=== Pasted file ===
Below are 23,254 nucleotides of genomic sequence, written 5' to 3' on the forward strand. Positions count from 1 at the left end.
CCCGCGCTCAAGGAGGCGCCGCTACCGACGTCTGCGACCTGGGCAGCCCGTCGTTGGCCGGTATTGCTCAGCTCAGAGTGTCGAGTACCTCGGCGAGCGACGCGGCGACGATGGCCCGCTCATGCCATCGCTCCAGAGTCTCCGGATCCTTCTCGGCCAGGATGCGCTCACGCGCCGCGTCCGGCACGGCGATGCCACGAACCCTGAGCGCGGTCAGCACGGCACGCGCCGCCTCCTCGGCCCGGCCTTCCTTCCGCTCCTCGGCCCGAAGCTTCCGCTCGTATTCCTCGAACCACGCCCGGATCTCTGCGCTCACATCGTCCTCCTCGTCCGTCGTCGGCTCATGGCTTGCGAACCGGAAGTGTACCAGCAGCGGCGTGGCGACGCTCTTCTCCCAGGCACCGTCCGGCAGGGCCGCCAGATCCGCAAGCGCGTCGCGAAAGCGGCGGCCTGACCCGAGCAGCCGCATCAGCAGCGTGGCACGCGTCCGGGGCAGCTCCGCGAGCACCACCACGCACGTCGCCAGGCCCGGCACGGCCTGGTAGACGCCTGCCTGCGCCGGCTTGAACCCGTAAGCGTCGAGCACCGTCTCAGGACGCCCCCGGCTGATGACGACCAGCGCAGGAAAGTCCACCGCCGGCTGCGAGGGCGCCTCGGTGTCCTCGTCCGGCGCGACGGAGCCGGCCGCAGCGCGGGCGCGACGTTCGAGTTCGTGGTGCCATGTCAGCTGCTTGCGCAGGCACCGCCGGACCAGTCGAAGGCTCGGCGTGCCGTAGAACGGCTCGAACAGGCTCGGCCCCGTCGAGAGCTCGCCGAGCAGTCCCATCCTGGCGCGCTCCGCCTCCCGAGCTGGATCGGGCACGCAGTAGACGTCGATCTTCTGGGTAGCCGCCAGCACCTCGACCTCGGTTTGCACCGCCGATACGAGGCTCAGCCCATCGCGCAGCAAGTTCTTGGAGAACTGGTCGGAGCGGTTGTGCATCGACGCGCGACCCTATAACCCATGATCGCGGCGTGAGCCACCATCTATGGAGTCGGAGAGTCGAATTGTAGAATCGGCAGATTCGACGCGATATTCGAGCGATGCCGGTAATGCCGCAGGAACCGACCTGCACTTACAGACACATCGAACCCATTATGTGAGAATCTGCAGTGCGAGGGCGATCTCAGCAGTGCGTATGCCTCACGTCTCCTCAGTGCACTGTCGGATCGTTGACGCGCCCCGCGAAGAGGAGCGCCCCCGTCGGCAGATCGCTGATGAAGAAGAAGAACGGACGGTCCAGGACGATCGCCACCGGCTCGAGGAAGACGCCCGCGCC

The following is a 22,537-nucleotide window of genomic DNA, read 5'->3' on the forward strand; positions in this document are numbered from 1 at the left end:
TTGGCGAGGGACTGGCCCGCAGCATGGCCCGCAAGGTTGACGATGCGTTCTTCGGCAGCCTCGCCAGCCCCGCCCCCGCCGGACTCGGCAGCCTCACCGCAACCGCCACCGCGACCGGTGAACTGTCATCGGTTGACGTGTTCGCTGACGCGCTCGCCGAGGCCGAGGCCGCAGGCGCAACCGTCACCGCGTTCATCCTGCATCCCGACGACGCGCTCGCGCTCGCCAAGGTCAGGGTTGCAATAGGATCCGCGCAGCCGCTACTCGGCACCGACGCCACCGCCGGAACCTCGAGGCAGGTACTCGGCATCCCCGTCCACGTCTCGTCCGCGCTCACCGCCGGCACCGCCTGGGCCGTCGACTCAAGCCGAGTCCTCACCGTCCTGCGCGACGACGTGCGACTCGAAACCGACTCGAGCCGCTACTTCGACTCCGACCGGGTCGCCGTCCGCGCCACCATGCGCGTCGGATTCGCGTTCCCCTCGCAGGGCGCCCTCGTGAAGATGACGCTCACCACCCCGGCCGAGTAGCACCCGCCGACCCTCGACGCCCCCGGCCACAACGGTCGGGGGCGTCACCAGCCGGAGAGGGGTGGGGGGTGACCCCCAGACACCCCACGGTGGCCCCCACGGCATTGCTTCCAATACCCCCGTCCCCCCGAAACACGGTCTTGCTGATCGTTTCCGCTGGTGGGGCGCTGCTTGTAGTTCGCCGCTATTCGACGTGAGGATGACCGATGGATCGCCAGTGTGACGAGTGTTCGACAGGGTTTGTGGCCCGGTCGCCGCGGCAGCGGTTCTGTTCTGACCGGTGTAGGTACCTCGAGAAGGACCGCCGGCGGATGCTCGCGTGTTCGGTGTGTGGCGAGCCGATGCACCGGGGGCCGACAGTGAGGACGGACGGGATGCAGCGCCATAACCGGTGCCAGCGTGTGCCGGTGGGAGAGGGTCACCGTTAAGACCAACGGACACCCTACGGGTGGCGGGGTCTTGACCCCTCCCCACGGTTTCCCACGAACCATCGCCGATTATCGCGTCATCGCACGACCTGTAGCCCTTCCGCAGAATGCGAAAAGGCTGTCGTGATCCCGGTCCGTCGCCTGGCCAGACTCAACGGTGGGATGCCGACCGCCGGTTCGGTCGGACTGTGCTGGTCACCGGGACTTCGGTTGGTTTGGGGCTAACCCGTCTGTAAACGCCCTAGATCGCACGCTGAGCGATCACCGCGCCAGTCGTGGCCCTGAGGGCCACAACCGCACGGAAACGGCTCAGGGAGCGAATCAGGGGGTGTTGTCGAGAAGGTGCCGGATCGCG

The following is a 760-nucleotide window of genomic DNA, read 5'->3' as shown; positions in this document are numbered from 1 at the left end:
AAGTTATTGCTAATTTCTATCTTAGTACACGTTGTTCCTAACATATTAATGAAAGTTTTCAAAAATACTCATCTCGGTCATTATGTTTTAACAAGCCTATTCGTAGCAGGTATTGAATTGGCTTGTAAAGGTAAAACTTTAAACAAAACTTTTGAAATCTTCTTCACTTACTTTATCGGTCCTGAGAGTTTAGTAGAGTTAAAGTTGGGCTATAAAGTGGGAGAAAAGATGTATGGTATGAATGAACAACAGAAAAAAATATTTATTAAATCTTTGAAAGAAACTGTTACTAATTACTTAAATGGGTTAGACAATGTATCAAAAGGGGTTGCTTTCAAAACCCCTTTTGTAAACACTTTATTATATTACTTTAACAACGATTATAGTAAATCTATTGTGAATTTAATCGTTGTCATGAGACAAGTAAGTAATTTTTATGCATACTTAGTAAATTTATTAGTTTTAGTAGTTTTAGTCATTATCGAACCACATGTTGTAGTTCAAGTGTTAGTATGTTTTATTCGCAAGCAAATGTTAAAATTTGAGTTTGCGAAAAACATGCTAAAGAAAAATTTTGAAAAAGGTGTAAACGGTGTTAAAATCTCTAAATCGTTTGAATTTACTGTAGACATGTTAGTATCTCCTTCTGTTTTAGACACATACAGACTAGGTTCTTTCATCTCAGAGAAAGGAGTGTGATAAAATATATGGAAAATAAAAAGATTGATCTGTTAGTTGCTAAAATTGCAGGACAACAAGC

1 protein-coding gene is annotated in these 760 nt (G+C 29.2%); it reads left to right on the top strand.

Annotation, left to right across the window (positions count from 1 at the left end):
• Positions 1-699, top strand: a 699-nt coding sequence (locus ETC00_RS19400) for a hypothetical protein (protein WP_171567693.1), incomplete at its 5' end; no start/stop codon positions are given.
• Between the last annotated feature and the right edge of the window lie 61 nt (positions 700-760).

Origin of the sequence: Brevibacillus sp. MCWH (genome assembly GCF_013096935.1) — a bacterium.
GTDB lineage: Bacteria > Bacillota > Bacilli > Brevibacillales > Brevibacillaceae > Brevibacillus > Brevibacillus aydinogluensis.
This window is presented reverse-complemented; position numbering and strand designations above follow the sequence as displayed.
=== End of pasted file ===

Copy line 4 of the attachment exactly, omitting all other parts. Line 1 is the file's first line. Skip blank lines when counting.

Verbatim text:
TTGGCGAGGGACTGGCCCGCAGCATGGCCCGCAAGGTTGACGATGCGTTCTTCGGCAGCCTCGCCAGCCCCGCCCCCGCCGGACTCGGCAGCCTCACCGCAACCGCCACCGCGACCGGTGAACTGTCATCGGTTGACGTGTTCGCTGACGCGCTCGCCGAGGCCGAGGCCGCAGGCGCAACCGTCACCGCGTTCATCCTGCATCCCGACGACGCGCTCGCGCTCGCCAAGGTCAGGGTTGCAATAGGATCCGCGCAGCCGCTACTCGGCACCGACGCCACCGCCGGAACCTCGAGGCAGGTACTCGGCATCCCCGTCCACGTCTCGTCCGCGCTCACCGCCGGCACCGCCTGGGCCGTCGACTCAAGCCGAGTCCTCACCGTCCTGCGCGACGACGTGCGACTCGAAACCGACTCGAGCCGCTACTTCGACTCCGACCGGGTCGCCGTCCGCGCCACCATGCGCGTCGGATTCGCGTTCCCCTCGCAGGGCGCCCTCGTGAAGATGACGCTCACCACCCCGGCCGAGTAGCACCCGCCGACCCTCGACGCCCCCGGCCACAACGGTCGGGGGCGTCACCAGCCGGAGAGGGGTGGGGGGTGACCCCCAGACACCCCACGGTGGCCCCCACGGCATTGCTTCCAATACCCCCGTCCCCCCGAAACACGGTCTTGCTGATCGTTTCCGCTGGTGGGGCGCTGCTTGTAGTTCGCCGCTATTCGACGTGAGGATGACCGATGGATCGCCAGTGTGACGAGTGTTCGACAGGGTTTGTGGCCCGGTCGCCGCGGCAGCGGTTCTGTTCTGACCGGTGTAGGTACCTCGAGAAGGACCGCCGGCGGATGCTCGCGTGTTCGGTGTGTGGCGAGCCGATGCACCGGGGGCCGACAGTGAGGACGGACGGGATGCAGCGCCATAACCGGTGCCAGCGTGTGCCGGTGGGAGAGGGTCACCGTTAAGACCAACGGACACCCTACGGGTGGCGGGGTCTTGACCCCTCCCCACGGTTTCCCACGAACCATCGCCGATTATCGCGTCATCGCACGACCTGTAGCCCTTCCGCAGAATGCGAAAAGGCTGTCGTGATCCCGGTCCGTCGCCTGGCCAGACTCAACGGTGGGATGCCGACCGCCGGTTCGGTCGGACTGTGCTGGTCACCGGGACTTCGGTTGGTTTGGGGCTAACCCGTCTGTAAACGCCCTAGATCGCACGCTGAGCGATCACCGCGCCAGTCGTGGCCCTGAGGGCCACAACCGCACGGAAACGGCTCAGGGAGCGAATCAGGGGGTGTTGTCGAGAAGGTGCCGGATCGCG